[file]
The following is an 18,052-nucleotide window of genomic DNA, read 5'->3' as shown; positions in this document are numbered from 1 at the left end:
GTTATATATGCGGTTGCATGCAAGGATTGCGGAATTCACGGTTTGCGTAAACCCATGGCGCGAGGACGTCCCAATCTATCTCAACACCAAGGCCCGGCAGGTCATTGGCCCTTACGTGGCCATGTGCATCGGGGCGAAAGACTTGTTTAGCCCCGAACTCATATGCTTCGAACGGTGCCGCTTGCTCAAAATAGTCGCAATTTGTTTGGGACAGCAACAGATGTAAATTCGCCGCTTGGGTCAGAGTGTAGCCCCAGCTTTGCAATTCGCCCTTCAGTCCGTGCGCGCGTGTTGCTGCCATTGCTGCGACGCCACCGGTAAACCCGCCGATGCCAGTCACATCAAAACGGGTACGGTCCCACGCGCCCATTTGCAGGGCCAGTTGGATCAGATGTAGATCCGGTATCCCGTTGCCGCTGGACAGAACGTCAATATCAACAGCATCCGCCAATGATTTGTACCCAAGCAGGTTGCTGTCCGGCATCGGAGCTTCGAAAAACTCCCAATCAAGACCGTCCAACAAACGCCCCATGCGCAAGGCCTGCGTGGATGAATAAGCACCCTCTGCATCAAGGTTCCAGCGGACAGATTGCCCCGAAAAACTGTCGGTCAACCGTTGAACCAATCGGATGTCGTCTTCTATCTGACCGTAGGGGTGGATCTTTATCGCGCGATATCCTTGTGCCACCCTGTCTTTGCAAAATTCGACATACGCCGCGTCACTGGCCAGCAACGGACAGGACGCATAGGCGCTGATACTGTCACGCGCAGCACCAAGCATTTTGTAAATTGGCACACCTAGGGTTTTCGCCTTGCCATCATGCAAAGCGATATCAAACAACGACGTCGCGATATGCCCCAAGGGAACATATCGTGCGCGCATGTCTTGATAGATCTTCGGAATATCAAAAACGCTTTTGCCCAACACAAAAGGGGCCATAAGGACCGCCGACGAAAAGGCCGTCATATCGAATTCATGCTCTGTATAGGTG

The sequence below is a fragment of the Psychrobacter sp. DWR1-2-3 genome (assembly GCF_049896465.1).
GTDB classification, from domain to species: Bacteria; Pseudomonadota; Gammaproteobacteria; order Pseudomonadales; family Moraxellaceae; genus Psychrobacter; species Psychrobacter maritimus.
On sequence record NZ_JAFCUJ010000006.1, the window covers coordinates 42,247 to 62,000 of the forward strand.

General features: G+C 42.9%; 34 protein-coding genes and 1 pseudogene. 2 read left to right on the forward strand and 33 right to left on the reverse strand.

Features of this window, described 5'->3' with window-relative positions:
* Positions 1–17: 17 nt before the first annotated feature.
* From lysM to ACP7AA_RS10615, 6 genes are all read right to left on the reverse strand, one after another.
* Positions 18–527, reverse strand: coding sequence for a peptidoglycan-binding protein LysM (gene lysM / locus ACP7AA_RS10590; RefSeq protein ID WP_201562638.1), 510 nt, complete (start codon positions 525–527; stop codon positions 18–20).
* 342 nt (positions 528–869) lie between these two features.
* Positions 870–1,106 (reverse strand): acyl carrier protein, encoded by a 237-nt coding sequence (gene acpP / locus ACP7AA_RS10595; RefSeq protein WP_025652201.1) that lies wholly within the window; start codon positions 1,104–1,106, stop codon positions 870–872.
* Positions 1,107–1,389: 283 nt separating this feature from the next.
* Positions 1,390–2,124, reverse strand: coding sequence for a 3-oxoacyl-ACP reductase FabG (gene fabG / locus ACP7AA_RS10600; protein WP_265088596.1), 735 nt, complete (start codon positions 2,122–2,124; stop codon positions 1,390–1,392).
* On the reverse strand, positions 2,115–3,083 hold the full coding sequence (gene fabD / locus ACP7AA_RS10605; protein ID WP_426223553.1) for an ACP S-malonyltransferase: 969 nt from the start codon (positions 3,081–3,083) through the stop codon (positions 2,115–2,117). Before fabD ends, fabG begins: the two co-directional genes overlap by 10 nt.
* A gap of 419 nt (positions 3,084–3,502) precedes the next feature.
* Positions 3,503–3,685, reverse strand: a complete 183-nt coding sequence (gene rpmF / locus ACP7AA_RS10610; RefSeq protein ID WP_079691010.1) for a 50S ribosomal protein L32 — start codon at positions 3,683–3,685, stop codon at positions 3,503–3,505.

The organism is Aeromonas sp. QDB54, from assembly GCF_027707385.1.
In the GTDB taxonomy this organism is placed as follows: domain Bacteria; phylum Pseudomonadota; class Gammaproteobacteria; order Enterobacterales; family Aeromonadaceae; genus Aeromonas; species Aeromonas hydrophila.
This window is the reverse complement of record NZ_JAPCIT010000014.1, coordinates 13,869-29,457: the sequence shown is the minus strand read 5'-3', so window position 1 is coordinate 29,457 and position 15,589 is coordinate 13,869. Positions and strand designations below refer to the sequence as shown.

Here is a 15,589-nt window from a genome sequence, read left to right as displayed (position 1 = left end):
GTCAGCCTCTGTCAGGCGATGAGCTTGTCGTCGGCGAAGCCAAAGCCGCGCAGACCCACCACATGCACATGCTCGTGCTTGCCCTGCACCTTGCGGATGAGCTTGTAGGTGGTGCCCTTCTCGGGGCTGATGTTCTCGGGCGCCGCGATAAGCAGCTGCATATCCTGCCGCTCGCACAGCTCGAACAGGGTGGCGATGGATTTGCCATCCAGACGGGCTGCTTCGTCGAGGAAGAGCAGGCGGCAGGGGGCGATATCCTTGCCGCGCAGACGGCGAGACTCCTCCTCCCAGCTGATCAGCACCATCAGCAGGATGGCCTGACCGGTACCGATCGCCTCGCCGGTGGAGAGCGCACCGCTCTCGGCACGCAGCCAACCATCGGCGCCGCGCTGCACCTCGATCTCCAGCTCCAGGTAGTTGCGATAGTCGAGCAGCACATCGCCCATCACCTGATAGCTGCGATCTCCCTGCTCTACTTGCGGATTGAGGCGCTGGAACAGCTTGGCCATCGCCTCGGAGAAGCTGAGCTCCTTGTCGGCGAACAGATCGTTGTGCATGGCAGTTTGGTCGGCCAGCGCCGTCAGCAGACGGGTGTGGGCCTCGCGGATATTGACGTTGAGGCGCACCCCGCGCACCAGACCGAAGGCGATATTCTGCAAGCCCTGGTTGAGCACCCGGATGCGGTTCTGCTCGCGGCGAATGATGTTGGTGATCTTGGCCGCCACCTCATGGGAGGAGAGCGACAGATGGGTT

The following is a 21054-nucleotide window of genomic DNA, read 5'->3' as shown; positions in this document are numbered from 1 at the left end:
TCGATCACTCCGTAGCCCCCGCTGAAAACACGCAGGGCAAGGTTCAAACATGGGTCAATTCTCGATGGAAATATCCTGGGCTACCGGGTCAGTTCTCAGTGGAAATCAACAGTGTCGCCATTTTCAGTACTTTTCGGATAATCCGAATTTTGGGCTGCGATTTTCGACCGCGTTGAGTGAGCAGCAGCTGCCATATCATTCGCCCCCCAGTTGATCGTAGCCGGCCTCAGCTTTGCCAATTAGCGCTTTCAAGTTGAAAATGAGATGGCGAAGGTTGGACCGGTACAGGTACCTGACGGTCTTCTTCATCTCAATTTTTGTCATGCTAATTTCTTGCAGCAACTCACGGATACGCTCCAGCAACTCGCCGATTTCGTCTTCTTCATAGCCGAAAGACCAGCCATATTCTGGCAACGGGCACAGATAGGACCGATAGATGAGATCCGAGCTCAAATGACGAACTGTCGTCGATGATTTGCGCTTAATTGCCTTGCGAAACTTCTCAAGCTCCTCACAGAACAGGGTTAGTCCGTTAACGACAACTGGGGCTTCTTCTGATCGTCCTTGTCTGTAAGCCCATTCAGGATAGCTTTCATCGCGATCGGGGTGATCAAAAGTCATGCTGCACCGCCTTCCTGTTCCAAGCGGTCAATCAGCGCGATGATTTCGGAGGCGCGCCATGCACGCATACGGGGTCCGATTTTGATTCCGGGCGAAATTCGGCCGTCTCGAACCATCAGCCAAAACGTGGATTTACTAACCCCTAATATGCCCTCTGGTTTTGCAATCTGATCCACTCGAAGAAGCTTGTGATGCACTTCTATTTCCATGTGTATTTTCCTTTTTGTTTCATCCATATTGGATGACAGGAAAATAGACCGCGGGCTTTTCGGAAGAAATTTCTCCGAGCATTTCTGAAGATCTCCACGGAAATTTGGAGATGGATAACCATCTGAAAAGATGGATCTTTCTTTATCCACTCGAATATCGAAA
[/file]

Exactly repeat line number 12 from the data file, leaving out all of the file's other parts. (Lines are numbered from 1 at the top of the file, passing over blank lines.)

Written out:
* Positions 870–1,106 (reverse strand): acyl carrier protein, encoded by a 237-nt coding sequence (gene acpP / locus ACP7AA_RS10595; RefSeq protein WP_025652201.1) that lies wholly within the window; start codon positions 1,104–1,106, stop codon positions 870–872.